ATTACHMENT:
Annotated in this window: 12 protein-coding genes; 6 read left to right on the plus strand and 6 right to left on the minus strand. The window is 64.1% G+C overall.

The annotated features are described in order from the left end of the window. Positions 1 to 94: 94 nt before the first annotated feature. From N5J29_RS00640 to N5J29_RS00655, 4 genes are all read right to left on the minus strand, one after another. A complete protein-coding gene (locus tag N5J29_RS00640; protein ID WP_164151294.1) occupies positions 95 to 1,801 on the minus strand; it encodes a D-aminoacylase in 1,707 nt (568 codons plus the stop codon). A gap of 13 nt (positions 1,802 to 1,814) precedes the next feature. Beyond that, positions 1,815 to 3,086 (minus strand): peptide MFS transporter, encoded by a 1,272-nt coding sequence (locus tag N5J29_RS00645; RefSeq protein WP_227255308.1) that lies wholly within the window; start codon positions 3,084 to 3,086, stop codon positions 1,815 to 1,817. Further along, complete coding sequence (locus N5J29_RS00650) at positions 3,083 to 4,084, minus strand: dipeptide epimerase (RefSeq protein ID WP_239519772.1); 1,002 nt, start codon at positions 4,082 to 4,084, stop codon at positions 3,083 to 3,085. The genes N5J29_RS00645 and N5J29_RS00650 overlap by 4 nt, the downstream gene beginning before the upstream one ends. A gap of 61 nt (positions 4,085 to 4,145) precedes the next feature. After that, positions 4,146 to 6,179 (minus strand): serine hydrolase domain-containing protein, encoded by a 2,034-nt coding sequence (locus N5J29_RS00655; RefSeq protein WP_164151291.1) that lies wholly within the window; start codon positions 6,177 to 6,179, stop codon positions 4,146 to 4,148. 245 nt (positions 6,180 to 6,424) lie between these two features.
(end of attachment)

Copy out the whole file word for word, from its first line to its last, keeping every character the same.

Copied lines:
Annotated in this window: 12 protein-coding genes; 6 read left to right on the plus strand and 6 right to left on the minus strand. The window is 64.1% G+C overall.

The annotated features are described in order from the left end of the window. Positions 1 to 94: 94 nt before the first annotated feature. From N5J29_RS00640 to N5J29_RS00655, 4 genes are all read right to left on the minus strand, one after another. A complete protein-coding gene (locus tag N5J29_RS00640; protein ID WP_164151294.1) occupies positions 95 to 1,801 on the minus strand; it encodes a D-aminoacylase in 1,707 nt (568 codons plus the stop codon). A gap of 13 nt (positions 1,802 to 1,814) precedes the next feature. Beyond that, positions 1,815 to 3,086 (minus strand): peptide MFS transporter, encoded by a 1,272-nt coding sequence (locus tag N5J29_RS00645; RefSeq protein WP_227255308.1) that lies wholly within the window; start codon positions 3,084 to 3,086, stop codon positions 1,815 to 1,817. Further along, complete coding sequence (locus N5J29_RS00650) at positions 3,083 to 4,084, minus strand: dipeptide epimerase (RefSeq protein ID WP_239519772.1); 1,002 nt, start codon at positions 4,082 to 4,084, stop codon at positions 3,083 to 3,085. The genes N5J29_RS00645 and N5J29_RS00650 overlap by 4 nt, the downstream gene beginning before the upstream one ends. A gap of 61 nt (positions 4,085 to 4,145) precedes the next feature. After that, positions 4,146 to 6,179 (minus strand): serine hydrolase domain-containing protein, encoded by a 2,034-nt coding sequence (locus N5J29_RS00655; RefSeq protein WP_164151291.1) that lies wholly within the window; start codon positions 6,177 to 6,179, stop codon positions 4,146 to 4,148. 245 nt (positions 6,180 to 6,424) lie between these two features.